on the basis of external symptoms such as lameness or gait.
The Orthopedic Foundation for Animals is the most well known registry
in the United States. It grades all joints, most commonly hips, as
severe, moderate, fair, good, and excellent. It will certify all
passing grades given to dogs over 2 years of age. Contact:
PennHIP is a new evaluation technique that flexes the limbs
differently to produce the xray pictures. There are only a handful of
vets around the country that have been certified to take xrays using
the PennHip method. See also:
Genetic Disease Control, UC Davis
There is a program here for radiographic evaluation of dogs. Wind
Morgan is the most well known of these programs, offered to Labrador
Retrievers. There are similar programs for Rottweilers and a few other
breeds. Wind Morgan will certify at one year of age or older and
requires xrays of hips, elbows, and hocks. They will hold clinics
around the country to help hold costs down.
Genetic Disease Control is actually a larger effort to collect data on
all kinds of genetic diseases, of which Hip Dysplasia is only one.
They have registries and information on a wide array of diseases. All
their registries are open, in an effort to make more information
available to breeders in making informed choices about their breeding
stock. For more information, write to
PO Box 222
Davis, CA 95617
Outside the United States
Each country typically has its own hip evaluation program. These are
not consistent from country to country and may differ with the
evaluations give by the above US organizations. In Australia, dogs are
evaluated by the Australian Veterinary Association that has an
Australian wide scoring scheme with averages for each breed.
Life for dogs with Hip Dysplasia
First of all, be sure that your dog has been accurately diagnosed with
HD. Many vets do not have the expertise in reading the x-rays, so you
need to be sure that an experienced radiologist reads them. If you're
not familiar with the competencies of the vets in your area, your best
bet is to have the x-rays sent in to OFA for evaluation. You CANNOT
definitively diagnose HD on the basis of external appearance or
palpitation of the joint or anything like that. Many things can cause
limping, some of which are correctible, so it pays to be certain you
have the correct diagnosis.
Diagnosis of Hip Dysplasia is not an automatic death sentence for your
dog! Because it is a polygenetic trait, the variability of expression
is actually quite wide. Some dogs may experience little or no
discomfort and you may never know they have HD unless you test for it.
Other dogs may experience more pain, but it may be easily controlled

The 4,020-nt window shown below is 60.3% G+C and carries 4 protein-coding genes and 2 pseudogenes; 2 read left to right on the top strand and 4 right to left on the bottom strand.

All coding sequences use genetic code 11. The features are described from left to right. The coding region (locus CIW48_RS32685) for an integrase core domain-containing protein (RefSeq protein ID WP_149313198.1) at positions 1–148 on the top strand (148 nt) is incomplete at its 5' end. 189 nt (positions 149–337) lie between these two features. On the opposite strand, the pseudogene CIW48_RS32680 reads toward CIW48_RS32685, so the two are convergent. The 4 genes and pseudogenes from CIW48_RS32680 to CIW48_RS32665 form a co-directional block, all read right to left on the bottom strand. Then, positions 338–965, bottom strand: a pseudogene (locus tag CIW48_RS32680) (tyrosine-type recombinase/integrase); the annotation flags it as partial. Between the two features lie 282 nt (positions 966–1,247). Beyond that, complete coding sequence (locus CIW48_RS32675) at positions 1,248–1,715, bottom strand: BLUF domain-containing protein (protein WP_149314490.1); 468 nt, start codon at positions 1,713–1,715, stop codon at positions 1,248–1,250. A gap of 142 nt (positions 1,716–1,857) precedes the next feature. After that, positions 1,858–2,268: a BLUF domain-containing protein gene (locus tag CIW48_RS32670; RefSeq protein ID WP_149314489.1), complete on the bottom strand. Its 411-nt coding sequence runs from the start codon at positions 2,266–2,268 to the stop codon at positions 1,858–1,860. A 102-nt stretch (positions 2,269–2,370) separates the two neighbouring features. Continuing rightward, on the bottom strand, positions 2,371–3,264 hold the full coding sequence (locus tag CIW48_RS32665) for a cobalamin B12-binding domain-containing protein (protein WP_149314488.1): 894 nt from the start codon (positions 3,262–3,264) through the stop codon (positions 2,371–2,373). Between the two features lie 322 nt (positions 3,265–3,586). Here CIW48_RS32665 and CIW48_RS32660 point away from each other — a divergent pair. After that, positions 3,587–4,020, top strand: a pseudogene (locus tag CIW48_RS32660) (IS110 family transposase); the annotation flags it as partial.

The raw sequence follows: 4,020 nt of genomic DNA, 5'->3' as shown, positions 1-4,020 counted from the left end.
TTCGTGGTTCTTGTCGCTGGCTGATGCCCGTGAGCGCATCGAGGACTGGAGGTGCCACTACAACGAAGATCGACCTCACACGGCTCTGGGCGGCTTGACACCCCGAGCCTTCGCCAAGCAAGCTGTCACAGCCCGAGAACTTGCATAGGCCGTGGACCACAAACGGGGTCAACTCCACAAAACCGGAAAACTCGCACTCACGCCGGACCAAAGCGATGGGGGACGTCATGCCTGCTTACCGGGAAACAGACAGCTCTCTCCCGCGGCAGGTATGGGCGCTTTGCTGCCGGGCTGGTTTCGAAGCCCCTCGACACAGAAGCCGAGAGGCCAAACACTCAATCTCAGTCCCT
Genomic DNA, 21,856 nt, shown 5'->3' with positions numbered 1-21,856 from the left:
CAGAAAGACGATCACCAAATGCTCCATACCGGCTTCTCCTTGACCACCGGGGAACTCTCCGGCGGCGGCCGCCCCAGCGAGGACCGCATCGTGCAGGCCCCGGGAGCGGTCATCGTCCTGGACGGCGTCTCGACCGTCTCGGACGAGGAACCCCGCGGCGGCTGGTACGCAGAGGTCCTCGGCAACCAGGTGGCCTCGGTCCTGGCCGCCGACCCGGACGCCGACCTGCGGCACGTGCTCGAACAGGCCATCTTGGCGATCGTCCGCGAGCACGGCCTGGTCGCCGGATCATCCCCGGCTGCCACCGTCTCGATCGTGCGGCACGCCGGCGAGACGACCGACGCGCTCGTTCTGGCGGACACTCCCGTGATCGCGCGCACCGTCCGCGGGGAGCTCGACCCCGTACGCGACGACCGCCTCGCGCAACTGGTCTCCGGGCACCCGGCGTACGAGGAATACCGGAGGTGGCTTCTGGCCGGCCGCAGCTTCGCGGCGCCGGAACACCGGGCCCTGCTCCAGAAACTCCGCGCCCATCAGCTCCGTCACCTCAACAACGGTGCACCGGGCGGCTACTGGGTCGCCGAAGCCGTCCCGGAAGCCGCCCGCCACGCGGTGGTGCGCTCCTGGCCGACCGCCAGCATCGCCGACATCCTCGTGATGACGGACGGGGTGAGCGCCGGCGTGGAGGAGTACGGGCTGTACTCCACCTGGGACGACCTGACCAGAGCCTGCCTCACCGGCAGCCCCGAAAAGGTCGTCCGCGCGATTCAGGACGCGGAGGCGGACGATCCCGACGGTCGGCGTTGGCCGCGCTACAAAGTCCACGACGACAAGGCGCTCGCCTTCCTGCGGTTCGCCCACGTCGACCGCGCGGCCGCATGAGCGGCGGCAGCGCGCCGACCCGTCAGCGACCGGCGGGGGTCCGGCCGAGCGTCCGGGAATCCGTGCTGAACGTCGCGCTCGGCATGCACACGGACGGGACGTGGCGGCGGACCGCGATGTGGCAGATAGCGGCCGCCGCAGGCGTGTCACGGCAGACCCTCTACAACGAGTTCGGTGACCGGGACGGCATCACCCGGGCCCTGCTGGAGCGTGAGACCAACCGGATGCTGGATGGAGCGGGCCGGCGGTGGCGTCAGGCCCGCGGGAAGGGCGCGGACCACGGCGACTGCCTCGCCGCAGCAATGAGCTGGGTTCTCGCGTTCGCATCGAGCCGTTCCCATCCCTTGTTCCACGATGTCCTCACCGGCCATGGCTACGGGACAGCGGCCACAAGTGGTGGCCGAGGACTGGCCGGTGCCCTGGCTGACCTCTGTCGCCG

with proper exercise and judicious use of aspirin under the direction
of a vet. Only a small percentage of cases are so crippled by HD that
they must be put down.
You _should_ immediately neuter any dog that has HD. The only known
means of eliminating this disease lie in well-managed breeding
programs, so do your part by eliminating the possibility of your dog
contributing to the overall problem.
Discuss with your vet appropriate strategies for dealing with HD. In
most cases, the general advice is to keep the dog from doing any kind
of jumping or causing other sudden stress to the joints. However, as
solid muscle buildup around the joint helps to ease the pressure on
the joint, regular exercise is generally recommended, with swimming
topping the list as gaining the most benefit with the least stress to
Treatment of Hip Dysplasia
In many cases, simple restriction of exercise and perhaps aspirin as
directed by the vet is all that the dog needs to remain comfortable.
However, there are several options for the more severely affected
Non-traditional treatments (not validated by controlled trials):
* vitamin therapy (generally Vitamins C & E & selenium)
* superoxide dismutase
Medical therapy (aimed at reducing pain/inflammation from arthritic
* adequan therapy
"Adequan is a polysulfated glycosaminoglycan which is used
primarily for treatment of degenerative joint disease in horses. In
fact, it is not actually approved in the U.S. for dogs. However, I
have seen remarkable results in many of my older patients with
chronic DJD. In theory, it stimulates increased production of joint
fluid and the joint moves more freely and with less pain. It does
not always work, but when it does, it is usually dramatic." -Ralph
M. Askren, DVM
* Gycoflex, Cosequin (a synthetic glycosaminoglycans supplement)
glucosamin -- similar effects to Adequan
* Rimadyl -- a new non-steriod anti-inflammatory drug, can help
considerably in some cases without the typical side effects of
traditional steroidal drugs.
* Triple Pelvic Osteotomy (TPO)
TPO is a surgical procedure to rotate the acetabular portion of
the pelvis so that there is increased coverage of the femoral
head. Increasing coverage promotes improved articulation and, in
the ideal situation, joint degeneration is halted. However, if
degeneration is already present within the hip, cartilage